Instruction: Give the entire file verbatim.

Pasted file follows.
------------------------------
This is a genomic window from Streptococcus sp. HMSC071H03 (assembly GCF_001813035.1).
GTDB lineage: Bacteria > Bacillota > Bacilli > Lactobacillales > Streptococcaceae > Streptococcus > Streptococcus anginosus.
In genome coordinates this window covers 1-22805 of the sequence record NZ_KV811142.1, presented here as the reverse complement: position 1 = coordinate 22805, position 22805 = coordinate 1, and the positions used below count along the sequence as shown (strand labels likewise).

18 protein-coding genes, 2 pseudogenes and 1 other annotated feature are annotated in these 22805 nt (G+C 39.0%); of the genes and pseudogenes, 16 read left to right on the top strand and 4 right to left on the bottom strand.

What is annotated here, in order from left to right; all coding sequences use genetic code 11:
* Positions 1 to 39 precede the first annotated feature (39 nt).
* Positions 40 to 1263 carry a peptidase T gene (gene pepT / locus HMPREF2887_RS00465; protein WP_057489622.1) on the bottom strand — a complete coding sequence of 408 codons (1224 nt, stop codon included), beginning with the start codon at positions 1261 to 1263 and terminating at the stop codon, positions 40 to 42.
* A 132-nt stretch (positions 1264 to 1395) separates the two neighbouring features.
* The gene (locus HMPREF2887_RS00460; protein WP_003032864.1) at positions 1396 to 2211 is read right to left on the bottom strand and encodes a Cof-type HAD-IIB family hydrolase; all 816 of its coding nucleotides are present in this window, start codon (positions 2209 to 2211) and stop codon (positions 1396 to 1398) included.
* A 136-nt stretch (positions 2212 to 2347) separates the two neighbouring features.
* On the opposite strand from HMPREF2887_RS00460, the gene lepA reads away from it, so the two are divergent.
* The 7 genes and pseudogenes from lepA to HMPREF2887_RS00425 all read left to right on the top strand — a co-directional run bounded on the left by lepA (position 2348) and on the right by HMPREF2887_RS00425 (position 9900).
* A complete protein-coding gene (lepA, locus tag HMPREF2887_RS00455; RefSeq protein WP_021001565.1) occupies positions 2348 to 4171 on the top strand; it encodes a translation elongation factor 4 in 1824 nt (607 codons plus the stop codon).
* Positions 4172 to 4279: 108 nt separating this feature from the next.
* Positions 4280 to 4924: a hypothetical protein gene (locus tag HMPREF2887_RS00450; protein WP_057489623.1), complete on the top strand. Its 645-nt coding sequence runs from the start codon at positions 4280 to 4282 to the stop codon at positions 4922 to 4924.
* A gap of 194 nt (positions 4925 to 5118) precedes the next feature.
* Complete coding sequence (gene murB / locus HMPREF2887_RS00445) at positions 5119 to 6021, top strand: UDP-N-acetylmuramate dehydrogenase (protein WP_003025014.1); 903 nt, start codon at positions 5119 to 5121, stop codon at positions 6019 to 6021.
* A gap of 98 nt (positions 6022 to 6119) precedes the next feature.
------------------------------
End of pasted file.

This is a genomic window from Streptococcus sp. HMSC071H03 (assembly GCF_001813035.1).
GTDB lineage: Bacteria > Bacillota > Bacilli > Lactobacillales > Streptococcaceae > Streptococcus > Streptococcus anginosus.
In genome coordinates this window covers 1-22805 of the sequence record NZ_KV811142.1, presented here as the reverse complement: position 1 = coordinate 22805, position 22805 = coordinate 1, and the positions used below count along the sequence as shown (strand labels likewise).

18 protein-coding genes, 2 pseudogenes and 1 other annotated feature are annotated in these 22805 nt (G+C 39.0%); of the genes and pseudogenes, 16 read left to right on the top strand and 4 right to left on the bottom strand.

What is annotated here, in order from left to right; all coding sequences use genetic code 11:
* Positions 1 to 39 precede the first annotated feature (39 nt).
* Positions 40 to 1263 carry a peptidase T gene (gene pepT / locus HMPREF2887_RS00465; protein WP_057489622.1) on the bottom strand — a complete coding sequence of 408 codons (1224 nt, stop codon included), beginning with the start codon at positions 1261 to 1263 and terminating at the stop codon, positions 40 to 42.
* A 132-nt stretch (positions 1264 to 1395) separates the two neighbouring features.
* The gene (locus HMPREF2887_RS00460; protein WP_003032864.1) at positions 1396 to 2211 is read right to left on the bottom strand and encodes a Cof-type HAD-IIB family hydrolase; all 816 of its coding nucleotides are present in this window, start codon (positions 2209 to 2211) and stop codon (positions 1396 to 1398) included.
* A 136-nt stretch (positions 2212 to 2347) separates the two neighbouring features.
* On the opposite strand from HMPREF2887_RS00460, the gene lepA reads away from it, so the two are divergent.
* The 7 genes and pseudogenes from lepA to HMPREF2887_RS00425 all read left to right on the top strand — a co-directional run bounded on the left by lepA (position 2348) and on the right by HMPREF2887_RS00425 (position 9900).
* A complete protein-coding gene (lepA, locus tag HMPREF2887_RS00455; RefSeq protein WP_021001565.1) occupies positions 2348 to 4171 on the top strand; it encodes a translation elongation factor 4 in 1824 nt (607 codons plus the stop codon).
* Positions 4172 to 4279: 108 nt separating this feature from the next.
* Positions 4280 to 4924: a hypothetical protein gene (locus tag HMPREF2887_RS00450; protein WP_057489623.1), complete on the top strand. Its 645-nt coding sequence runs from the start codon at positions 4280 to 4282 to the stop codon at positions 4922 to 4924.
* A gap of 194 nt (positions 4925 to 5118) precedes the next feature.
* Complete coding sequence (gene murB / locus HMPREF2887_RS00445) at positions 5119 to 6021, top strand: UDP-N-acetylmuramate dehydrogenase (protein WP_003025014.1); 903 nt, start codon at positions 5119 to 5121, stop codon at positions 6019 to 6021.
* A gap of 98 nt (positions 6022 to 6119) precedes the next feature.